NATIONALNEWS

Warder-turned-inmate pleads for leniency

He was once a hawk-eyed prison warder manning the prisons gates at Hindi in Lamu county.

Today, however, the roles have reversed and Joseph Komora, 53, is on the inside, guarded by former colleagues. He is now an inmate, serving life sentence at Shimo La Tewa Maximum Prison in Shanzu, Mombasa.

While still serving as an accomplished prison warder, Komora says he had his stand-by criminal gang which he would activate during his off-duty days and conduct raids on posh estates and hotels in Lamu.

One night in 2004, he had led his gang to Kizingo Hotel in Kipungani, where they executed their usual canny mission with impunity, terrorising tourists and other revellers at the hotel. Oblivious to the gang, they had just exhausted their quota of 40 days.

Komora recalls the fierce exchange of fire with police that ensued that night. When the guns fell silent, he was sprawling in a pool of blood, virtually unconscious.

“I was shot several times in my hands and legs and became immobile…I could not run away so they came for me and they were shocked to realise I was the mastermind behind the raid,” the married father of three recalls. “They handcuffed me and took me away. It was very embarrassing,” he says.

Komora says he was taken to hospital where he was treated and later discharged under tight security of armed police but bullet fragments were left in his body.

“It was 14 years ago but the bullet fragments are still lodged in my body and even now I still go to hospital for check-up,” he says. “I was then taken to court where I was found guilty of robbery with violence, and I was sentenced to life imprisonment.”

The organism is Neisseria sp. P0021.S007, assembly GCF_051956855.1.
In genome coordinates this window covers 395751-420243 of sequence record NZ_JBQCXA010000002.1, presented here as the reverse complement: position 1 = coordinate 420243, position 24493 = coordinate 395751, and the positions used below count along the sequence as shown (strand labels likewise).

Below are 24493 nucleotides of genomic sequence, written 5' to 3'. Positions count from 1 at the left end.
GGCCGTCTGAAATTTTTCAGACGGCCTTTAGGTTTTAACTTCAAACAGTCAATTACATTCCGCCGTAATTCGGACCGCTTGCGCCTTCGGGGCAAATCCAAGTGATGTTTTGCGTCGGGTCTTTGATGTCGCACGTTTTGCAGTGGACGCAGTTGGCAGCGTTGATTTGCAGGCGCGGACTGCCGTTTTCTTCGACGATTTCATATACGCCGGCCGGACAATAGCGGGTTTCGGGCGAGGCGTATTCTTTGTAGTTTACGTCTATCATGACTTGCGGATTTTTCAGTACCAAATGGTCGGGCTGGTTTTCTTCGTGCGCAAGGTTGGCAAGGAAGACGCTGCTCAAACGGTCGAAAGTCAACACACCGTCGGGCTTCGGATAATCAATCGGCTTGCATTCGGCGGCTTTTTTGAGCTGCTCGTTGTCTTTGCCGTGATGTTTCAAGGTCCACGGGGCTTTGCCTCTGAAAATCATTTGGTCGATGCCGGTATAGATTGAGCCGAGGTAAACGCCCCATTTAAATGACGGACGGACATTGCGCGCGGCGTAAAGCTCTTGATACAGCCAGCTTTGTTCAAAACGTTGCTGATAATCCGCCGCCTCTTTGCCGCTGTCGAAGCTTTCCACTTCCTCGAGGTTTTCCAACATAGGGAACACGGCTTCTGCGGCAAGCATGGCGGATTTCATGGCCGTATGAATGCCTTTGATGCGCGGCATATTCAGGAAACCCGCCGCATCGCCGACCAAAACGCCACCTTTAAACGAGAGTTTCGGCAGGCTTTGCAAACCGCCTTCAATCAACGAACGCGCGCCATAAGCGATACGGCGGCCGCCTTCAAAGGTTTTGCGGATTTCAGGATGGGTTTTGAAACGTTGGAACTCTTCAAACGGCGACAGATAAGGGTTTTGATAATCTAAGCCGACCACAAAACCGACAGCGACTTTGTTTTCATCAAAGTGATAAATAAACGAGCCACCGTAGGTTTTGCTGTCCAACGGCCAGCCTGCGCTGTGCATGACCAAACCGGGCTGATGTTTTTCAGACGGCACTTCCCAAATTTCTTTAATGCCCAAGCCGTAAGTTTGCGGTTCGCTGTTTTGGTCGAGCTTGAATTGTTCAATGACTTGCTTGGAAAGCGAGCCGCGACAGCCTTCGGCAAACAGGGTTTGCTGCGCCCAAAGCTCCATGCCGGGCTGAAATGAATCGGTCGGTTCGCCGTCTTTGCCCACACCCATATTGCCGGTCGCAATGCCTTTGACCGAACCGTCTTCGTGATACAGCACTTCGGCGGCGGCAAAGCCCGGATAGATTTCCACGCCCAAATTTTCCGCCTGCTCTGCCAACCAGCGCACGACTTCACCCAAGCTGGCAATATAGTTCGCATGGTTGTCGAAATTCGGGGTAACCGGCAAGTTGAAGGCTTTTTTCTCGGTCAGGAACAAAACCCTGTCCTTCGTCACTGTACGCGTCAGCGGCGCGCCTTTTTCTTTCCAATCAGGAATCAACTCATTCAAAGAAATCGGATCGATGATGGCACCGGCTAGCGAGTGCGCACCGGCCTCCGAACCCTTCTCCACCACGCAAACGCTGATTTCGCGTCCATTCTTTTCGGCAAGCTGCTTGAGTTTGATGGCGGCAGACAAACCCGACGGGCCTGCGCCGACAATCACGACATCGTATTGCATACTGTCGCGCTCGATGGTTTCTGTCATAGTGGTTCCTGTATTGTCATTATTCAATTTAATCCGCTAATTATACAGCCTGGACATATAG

The bold scars dotting his hands and legs are perhaps testament to his bitter experience that gave his life story a dramatic switch from a prison warder to a prisoner.

While amidst his fellow inmates at the facility, Komora is easily recognisable as he is allowed to use a walking stick. He is remorseful for his past life of crime which he blames on bad company and greed for money.

“Bad company and greed plunged me into all this. Then, I saw myself as a hero but after what happened, it sunk in me that this was a mistake. I have even wished to go back and apologise to the hotel owners and visitors who I attacked at the hotel but I was told that the visitors had gone back to their country,” he says.

Komora is now among the inmates living with disability at Shimo La Tewa Prison and who believe they have reformed. They are hoping that the relief of the Power of Mercy Advisory Committee will come their way.

Now a born-again Christian, Komora started a group dubbed Crime Sio Poa in the prison which he says imparts skills for gainful employment on the youth among them.

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